Extracting forensic evidence from a rogue drone just got easier.

On Thursday, Swedish mobile forensics company MSAB announced a partnership with URSA to expand the business of drone forensics – collecting and analyzing telemetry and data from a captured drone engaged in unauthorized activities.

URSA’s Idetic Unmanned tools provides – according to a press release “the most accurate understanding of drone telemetry data and metadata to support academic, law enforcement, insurance, and intelligence investigations in the rapidly evolving unmanned vehicle and robotics ecosystem.”

MSAB’s Mobile Forensic Ecosystem empowers police to rapidly gather data from mobile devices, including drones. Two keystone MSAB products — XRY and XAMN — enable users to extract data from mobile devices and serves as an analytical tool for visualizing, searching and analyzing that data.

XRY now supports extraction of data from a number of popular drone models, allowing investigators to see flight path data and other data that can assist their investigations and enforcement activities involving illegal drones.

“The use of drones for illegal activities has grown tremendously over the last several years,” said Joel Bollö, MSAB CEO.  “From smuggling contraband into prisons to flying drugs across international borders, criminal enterprises are becoming more sophisticated and adept in their use of this technology.  Our partnership with URSA will provide law enforcement with the tools they need to combat these growing incidents.”

URSA’s forensic services are being used by the Federal Aviation Administration, Customs and Border Protection and several American local and state law enforcement agencies.

According to a case study co-authored by David Kovar, CTO and co-founder of URSA, and Bollö, most drone models can provide at minimum the following data upon capture:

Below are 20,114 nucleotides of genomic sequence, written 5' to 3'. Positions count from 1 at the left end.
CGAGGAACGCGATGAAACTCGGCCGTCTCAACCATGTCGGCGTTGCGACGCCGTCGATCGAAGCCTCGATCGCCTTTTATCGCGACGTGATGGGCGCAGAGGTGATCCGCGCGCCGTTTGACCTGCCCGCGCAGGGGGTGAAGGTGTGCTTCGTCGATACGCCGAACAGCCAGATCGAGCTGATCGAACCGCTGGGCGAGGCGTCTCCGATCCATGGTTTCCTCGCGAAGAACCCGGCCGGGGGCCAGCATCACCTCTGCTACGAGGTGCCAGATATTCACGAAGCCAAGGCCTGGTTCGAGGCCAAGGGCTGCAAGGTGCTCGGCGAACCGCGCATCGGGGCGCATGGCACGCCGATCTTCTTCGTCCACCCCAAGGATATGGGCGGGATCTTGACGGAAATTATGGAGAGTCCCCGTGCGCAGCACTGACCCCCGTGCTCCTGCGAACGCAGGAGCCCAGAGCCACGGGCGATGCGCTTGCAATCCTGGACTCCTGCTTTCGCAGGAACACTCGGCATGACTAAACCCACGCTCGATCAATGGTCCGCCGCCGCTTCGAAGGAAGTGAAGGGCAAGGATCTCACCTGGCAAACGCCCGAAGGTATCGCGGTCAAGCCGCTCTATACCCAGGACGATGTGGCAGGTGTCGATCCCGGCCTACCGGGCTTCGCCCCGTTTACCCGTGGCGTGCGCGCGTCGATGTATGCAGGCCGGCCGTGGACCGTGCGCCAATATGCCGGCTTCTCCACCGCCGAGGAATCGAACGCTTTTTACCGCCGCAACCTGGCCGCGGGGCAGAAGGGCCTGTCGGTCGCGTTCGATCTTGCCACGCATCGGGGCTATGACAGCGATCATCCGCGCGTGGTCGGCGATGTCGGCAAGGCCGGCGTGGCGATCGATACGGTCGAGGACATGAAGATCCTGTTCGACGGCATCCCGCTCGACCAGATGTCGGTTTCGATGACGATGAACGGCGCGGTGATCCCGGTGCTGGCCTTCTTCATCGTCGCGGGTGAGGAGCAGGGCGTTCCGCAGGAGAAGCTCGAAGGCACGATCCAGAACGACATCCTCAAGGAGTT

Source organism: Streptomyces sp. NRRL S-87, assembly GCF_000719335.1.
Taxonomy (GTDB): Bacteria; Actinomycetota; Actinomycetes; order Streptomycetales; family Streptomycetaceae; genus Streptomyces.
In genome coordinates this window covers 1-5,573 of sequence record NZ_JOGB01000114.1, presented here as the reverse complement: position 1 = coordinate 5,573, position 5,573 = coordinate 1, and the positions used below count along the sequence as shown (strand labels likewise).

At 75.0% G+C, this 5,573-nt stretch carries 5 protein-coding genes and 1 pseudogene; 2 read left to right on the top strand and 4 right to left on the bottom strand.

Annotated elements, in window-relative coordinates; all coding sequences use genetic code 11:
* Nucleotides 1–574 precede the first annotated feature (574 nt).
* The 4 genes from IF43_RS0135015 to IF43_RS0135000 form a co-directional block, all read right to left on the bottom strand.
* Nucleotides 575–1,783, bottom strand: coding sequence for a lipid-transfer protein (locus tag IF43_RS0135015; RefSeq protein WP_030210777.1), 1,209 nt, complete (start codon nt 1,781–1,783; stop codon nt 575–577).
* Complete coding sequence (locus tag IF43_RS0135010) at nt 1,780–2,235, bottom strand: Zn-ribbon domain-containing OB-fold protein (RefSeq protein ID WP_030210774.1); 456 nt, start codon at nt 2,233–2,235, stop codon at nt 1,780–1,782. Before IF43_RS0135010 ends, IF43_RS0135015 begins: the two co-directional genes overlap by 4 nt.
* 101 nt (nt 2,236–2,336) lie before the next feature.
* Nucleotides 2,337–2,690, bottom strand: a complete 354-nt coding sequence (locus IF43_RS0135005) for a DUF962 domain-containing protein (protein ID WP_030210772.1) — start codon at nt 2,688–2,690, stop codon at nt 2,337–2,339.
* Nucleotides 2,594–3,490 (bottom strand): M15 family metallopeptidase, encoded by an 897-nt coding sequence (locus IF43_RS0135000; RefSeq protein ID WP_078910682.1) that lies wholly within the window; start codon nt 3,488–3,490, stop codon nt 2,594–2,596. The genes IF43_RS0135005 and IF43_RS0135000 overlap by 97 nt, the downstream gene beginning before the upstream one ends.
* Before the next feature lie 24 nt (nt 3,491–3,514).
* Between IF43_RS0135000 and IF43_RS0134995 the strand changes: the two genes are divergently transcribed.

• Serial number of the aircraft and some components;
  • Version numbers for critical firmware;
  • State change information such as launch/land, manual/waypoint operation, GPS
  • available or unavailable;
  • Geo-location information for critical locations – launch, land, and home point;
  • Flight track information.

“Many law enforcement agencies are not aware of the volume and value of data present on drones and on the supporting devices, so greater awareness is needed,” the article notes.

Jason is a longstanding contributor to DroneLife with an avid interest in all things tech. He focuses on anti-drone technologies and the public safety sector; police, fire, and search and rescue.

Beginning his career as a journalist in 1996, Jason has since written and edited thousands of engaging news articles, blog posts, press releases and online content. He has won several media awards over the years and has since expanded his expertise into the organizational and educational communications sphere.

In addition to his proficiency in the field of editing and writing, Jason has also taught communications at the university level and continues to lead seminars and training sessions in the areas of media relations, editing/writing and social media engagement.

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